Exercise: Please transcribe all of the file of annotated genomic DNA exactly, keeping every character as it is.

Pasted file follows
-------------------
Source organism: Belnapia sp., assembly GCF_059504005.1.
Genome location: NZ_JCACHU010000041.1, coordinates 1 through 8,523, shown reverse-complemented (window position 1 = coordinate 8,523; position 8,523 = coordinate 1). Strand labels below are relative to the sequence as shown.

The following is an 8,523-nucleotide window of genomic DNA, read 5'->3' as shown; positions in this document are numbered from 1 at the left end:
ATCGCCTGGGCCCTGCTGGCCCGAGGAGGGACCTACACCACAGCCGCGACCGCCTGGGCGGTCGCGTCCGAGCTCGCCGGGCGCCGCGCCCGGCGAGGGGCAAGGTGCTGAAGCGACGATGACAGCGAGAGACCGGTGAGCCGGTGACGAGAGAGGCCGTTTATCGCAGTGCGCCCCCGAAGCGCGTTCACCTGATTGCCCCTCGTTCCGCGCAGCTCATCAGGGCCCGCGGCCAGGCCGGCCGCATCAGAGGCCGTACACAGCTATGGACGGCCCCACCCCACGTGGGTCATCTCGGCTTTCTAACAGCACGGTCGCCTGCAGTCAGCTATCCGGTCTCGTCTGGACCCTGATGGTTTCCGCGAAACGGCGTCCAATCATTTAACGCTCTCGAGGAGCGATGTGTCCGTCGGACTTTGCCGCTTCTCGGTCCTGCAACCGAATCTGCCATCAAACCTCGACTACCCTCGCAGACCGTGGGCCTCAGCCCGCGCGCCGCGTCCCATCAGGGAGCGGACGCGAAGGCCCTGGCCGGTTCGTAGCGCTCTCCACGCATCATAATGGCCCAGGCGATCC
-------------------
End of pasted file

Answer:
Source organism: Belnapia sp., assembly GCF_059504005.1.
Genome location: NZ_JCACHU010000041.1, coordinates 1 through 8,523, shown reverse-complemented (window position 1 = coordinate 8,523; position 8,523 = coordinate 1). Strand labels below are relative to the sequence as shown.

The following is an 8,523-nucleotide window of genomic DNA, read 5'->3' as shown; positions in this document are numbered from 1 at the left end:
ATCGCCTGGGCCCTGCTGGCCCGAGGAGGGACCTACACCACAGCCGCGACCGCCTGGGCGGTCGCGTCCGAGCTCGCCGGGCGCCGCGCCCGGCGAGGGGCAAGGTGCTGAAGCGACGATGACAGCGAGAGACCGGTGAGCCGGTGACGAGAGAGGCCGTTTATCGCAGTGCGCCCCCGAAGCGCGTTCACCTGATTGCCCCTCGTTCCGCGCAGCTCATCAGGGCCCGCGGCCAGGCCGGCCGCATCAGAGGCCGTACACAGCTATGGACGGCCCCACCCCACGTGGGTCATCTCGGCTTTCTAACAGCACGGTCGCCTGCAGTCAGCTATCCGGTCTCGTCTGGACCCTGATGGTTTCCGCGAAACGGCGTCCAATCATTTAACGCTCTCGAGGAGCGATGTGTCCGTCGGACTTTGCCGCTTCTCGGTCCTGCAACCGAATCTGCCATCAAACCTCGACTACCCTCGCAGACCGTGGGCCTCAGCCCGCGCGCCGCGTCCCATCAGGGAGCGGACGCGAAGGCCCTGGCCGGTTCGTAGCGCTCTCCACGCATCATAATGGCCCAGGCGATCC